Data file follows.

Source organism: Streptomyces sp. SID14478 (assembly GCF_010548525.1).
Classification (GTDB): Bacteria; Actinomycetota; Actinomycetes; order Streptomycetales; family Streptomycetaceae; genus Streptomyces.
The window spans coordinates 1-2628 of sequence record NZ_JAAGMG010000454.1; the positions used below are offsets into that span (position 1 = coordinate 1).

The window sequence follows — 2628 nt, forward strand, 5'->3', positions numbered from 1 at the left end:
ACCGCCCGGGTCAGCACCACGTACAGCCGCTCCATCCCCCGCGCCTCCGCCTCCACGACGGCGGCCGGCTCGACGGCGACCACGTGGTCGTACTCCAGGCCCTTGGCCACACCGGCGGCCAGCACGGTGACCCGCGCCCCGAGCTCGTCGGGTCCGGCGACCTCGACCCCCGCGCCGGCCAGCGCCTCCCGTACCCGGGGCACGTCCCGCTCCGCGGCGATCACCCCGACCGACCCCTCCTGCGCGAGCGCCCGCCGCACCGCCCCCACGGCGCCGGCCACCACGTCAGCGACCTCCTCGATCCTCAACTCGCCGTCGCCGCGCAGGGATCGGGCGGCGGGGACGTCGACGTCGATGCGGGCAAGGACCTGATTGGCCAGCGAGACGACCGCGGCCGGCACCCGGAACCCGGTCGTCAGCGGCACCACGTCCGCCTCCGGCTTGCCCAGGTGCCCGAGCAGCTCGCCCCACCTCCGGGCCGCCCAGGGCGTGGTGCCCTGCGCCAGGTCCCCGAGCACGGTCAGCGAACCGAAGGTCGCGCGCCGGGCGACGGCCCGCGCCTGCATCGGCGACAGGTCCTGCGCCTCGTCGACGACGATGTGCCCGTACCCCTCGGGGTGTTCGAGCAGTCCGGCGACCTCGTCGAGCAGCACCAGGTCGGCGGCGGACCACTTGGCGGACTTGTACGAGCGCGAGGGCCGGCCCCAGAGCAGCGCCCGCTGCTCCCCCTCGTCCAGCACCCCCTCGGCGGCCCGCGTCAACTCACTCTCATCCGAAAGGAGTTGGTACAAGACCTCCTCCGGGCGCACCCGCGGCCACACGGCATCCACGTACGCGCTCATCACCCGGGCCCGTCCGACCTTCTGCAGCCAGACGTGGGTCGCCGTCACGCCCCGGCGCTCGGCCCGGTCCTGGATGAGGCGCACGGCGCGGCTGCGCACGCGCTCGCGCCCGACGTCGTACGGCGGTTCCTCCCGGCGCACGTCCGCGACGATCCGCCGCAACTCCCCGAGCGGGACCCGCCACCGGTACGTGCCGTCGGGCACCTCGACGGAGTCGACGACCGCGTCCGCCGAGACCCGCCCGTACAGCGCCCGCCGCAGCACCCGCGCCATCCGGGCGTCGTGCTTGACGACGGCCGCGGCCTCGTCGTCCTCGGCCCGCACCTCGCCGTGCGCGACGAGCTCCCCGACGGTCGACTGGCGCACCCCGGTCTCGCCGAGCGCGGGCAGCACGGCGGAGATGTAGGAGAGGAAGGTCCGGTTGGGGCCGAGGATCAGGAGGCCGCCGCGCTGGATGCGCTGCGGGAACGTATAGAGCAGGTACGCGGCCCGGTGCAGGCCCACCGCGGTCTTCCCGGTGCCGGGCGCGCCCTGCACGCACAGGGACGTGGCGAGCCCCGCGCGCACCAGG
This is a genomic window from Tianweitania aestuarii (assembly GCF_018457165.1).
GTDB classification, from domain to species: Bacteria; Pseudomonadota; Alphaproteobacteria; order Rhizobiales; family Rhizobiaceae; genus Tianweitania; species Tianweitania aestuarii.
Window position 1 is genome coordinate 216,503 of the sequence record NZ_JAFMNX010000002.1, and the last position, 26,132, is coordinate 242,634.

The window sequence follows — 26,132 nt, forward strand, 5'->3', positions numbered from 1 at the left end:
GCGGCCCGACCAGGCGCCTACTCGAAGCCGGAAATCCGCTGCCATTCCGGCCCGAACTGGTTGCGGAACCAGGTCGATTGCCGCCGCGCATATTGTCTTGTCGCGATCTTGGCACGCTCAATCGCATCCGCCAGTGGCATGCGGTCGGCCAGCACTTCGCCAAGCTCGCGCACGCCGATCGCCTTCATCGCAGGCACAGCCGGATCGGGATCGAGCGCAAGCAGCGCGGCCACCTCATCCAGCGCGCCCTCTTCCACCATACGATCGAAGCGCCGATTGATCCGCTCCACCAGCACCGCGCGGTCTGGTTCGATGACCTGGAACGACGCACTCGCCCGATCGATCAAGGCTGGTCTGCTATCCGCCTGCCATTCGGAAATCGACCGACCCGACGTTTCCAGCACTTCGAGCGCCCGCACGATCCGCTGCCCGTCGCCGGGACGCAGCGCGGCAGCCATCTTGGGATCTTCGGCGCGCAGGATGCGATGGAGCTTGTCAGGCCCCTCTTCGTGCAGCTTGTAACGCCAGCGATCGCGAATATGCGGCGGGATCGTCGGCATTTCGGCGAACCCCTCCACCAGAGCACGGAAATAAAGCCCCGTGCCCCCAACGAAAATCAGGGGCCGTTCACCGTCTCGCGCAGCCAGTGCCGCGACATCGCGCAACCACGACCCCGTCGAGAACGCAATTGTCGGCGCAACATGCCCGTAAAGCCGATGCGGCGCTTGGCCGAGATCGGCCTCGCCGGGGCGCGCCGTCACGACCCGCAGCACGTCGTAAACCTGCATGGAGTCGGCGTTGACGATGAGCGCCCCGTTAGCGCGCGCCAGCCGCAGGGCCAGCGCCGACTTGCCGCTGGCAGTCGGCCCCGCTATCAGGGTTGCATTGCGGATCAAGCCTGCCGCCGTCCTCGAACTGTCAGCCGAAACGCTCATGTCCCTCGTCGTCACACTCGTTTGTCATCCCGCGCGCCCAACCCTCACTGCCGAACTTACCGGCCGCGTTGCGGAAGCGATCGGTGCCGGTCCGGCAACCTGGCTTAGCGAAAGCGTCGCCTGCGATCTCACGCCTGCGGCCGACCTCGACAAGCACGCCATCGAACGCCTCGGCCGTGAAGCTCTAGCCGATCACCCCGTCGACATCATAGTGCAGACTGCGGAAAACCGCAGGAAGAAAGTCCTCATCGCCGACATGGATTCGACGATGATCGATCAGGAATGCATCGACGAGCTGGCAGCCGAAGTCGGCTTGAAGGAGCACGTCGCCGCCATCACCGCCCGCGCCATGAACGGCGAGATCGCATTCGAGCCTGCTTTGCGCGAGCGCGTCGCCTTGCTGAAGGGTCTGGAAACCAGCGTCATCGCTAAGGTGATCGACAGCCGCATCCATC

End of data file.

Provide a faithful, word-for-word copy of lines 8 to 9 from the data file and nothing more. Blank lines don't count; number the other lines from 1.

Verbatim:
Window position 1 is genome coordinate 216,503 of the sequence record NZ_JAFMNX010000002.1, and the last position, 26,132, is coordinate 242,634.

The window sequence follows — 26,132 nt, forward strand, 5'->3', positions numbered from 1 at the left end: